It’s been five years since states began adopting the common core. But many faces have changed since then in the big chairs occupied by the governors, state commissioners, and state board members who gave it the green light. That’s why two Washington-based groups think it’s time for a refresher course.
The name of the course could be “Why State Test Results Don’t Tell the Real Story,” or even, “State Tests Lie.” Common-core backers have been trying to get this message across for years, using the proficiency gaps between NAEP and states’ own test scores as Exhibit A.
On Thursday, they released a report showing how most states produce much higher proficiency rates on their own tests than they do on NAEP, the National Assessment of Educational Progress, also known as “the nation’s report card.” The report was issued by Achieve, which had a central role in organizing the initiative to write the common core, and the Collaborative for Student Success, a foundation-funded group that works to expand support for the standards.
The report separates states into categories according to the size of their gaps: “truth-tellers,” which have tests that produce proficiency rates closer to NAEP, and “biggest gaps,” which... well, speaks for itself. More than half the states have proficiency gaps of 30 points or more, according to the report.
States are “not leveling with students or parents” because they’re representing that “students are proficient when by external benchmarks they’re not,” Achieve President Michael Cohen told reporters in a conference call.
Here is an example of what Achieve and the Collaborative call “the honesty gap.” In 4th grade reading, you can see that Georgia has the biggest gap: a 60-point differential between the proficiency rates its own tests reported in 2013-14, and those on the 2013 NAEP. New York has the narrowest differential, with only a 5-point gap.
A glance at NAEP’s own comparison from 2007 shows a number of significant changes since then. New York, singled out in Achieve’s report as a “truth-teller” for its 5-point gap, had a 32-point gap in 2007 between the percentage of students meeting its own standard in 4th grade reading and the percentage meeting NAEP proficiency cutoffs in that subject. Alabama’s 56-point gap in 4th grade reading in 2007 dropped to 7 points by 2013-14. Some states produced mixed results. Texas, for instance, had a 37-point gap in 8th grade math in 2007, and it grew to a 48-point gap by 2013-14. But it reduced its gap in 4th grade reading from 53 points to 46 points during that period.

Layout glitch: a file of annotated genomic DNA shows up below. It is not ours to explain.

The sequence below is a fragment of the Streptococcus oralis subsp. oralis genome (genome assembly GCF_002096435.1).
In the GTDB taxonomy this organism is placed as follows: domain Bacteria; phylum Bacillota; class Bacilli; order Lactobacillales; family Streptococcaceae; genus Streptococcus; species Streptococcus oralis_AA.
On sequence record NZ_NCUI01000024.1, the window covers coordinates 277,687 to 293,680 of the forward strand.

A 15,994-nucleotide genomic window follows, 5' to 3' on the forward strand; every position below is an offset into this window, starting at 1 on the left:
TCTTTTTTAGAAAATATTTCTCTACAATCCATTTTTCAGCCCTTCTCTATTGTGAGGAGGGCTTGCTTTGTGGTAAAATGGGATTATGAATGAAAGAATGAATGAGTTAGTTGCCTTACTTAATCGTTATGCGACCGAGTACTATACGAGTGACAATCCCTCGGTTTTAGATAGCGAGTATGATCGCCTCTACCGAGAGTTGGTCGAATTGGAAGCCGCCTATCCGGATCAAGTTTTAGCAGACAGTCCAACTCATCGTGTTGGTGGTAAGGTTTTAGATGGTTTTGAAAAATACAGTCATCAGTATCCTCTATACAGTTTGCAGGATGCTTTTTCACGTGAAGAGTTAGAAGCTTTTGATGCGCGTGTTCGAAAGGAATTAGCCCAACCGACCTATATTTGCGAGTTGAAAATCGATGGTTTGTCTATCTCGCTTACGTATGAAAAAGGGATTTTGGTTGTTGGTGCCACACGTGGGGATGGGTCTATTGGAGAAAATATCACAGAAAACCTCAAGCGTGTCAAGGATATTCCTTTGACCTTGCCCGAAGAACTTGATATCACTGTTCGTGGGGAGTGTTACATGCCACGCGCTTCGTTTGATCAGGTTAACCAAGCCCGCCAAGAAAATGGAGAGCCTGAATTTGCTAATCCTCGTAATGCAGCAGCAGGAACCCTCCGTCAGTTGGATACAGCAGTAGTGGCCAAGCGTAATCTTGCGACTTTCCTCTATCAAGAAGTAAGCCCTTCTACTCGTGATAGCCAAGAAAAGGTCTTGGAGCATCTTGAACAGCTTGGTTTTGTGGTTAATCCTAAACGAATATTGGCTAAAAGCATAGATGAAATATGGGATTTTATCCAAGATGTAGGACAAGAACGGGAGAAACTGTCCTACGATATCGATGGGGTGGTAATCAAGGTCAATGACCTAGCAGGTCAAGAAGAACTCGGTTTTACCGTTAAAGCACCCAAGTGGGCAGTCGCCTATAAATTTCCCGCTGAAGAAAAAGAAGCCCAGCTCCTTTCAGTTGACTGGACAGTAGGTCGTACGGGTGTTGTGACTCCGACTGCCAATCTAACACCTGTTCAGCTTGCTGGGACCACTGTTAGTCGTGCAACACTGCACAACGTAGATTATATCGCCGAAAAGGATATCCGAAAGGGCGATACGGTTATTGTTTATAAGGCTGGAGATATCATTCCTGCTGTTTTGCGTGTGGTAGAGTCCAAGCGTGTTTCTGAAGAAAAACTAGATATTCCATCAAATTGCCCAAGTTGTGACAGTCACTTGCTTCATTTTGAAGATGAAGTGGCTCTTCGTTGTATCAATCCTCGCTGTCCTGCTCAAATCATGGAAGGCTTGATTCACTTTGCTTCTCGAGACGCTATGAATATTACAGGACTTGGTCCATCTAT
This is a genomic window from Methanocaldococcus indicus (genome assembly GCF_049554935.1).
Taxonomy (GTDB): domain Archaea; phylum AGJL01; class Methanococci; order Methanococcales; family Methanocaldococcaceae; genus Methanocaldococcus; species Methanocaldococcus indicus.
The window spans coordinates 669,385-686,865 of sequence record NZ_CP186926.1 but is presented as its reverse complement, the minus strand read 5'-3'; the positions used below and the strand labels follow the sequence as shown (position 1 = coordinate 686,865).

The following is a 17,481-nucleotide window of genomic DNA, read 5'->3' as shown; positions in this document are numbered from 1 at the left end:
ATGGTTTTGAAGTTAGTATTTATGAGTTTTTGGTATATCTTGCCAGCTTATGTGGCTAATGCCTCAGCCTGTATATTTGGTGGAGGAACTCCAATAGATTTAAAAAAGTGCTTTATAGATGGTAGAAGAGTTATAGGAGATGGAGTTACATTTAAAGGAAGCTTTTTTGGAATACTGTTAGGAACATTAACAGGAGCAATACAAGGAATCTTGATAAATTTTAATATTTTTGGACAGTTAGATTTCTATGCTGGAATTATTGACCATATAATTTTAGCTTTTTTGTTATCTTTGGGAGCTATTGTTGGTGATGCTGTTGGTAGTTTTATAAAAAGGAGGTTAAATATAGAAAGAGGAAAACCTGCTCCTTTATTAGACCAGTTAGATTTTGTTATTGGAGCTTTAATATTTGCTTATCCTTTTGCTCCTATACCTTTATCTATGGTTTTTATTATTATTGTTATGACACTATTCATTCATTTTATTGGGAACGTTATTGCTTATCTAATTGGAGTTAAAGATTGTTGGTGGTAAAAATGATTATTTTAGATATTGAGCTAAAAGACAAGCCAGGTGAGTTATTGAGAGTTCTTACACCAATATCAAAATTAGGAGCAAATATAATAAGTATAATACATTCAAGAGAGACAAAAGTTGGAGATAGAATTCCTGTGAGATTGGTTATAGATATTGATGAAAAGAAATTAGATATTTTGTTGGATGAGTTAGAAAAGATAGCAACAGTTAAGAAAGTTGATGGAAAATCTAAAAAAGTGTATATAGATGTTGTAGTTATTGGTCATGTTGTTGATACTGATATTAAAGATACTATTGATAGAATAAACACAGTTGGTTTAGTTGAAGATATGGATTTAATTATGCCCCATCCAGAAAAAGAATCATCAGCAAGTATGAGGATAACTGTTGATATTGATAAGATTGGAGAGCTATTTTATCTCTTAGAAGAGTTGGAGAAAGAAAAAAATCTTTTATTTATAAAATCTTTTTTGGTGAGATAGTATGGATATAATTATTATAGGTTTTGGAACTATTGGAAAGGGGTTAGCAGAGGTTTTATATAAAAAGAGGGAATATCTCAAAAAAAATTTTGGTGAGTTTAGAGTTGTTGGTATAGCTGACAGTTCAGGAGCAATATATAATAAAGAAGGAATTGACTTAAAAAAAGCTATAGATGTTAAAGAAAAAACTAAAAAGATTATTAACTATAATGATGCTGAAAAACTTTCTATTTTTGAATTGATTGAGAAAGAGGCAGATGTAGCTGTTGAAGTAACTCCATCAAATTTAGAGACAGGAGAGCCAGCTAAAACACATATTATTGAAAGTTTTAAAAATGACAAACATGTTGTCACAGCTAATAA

The states that are working to align their proficiency standards with NAEP have “the political courage” to rework their standards and tests to ensure that students are expected to master material that truly prepares them for college and good jobs, Karen Nussle, the executive director of the Collaborative, said during the conference call.
Many states are raising their sights, she said, and now is not the time for them to become “politically weak kneed” or be “bullied into turning back.”
There have been many reports, for years now, about states’ wildly varying proficiency rates, how they set the bar low on their tests—lower than NAEP “basic” levels, in most cases—and that they did so, in many cases, to escape sanctions for low achievement that were written into the No Child Left Behind Act. So although the comparisons in today’s report use updated test proficiency rates, they revisit well-trod turf.
But timing is everything. And with so many new governors, state commissioners, board of education members, and state lawmakers—all of whom could undermine the standards or their accompanying tests—common-core backers appear to be trying to persuade them that the better part of “political courage” is keeping standards, and cut scores, high.
Education Week librarian Holly Peele contributed to this report.
- Tests’ Rigor Varies Plenty State to State
- The Proficiency Delusion
- NCES Finds States Lowered ‘Proficiency’ Bar
- NAEP’s Odd Definition of Proficiency
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A version of this news article first appeared in the Curriculum Matters blog.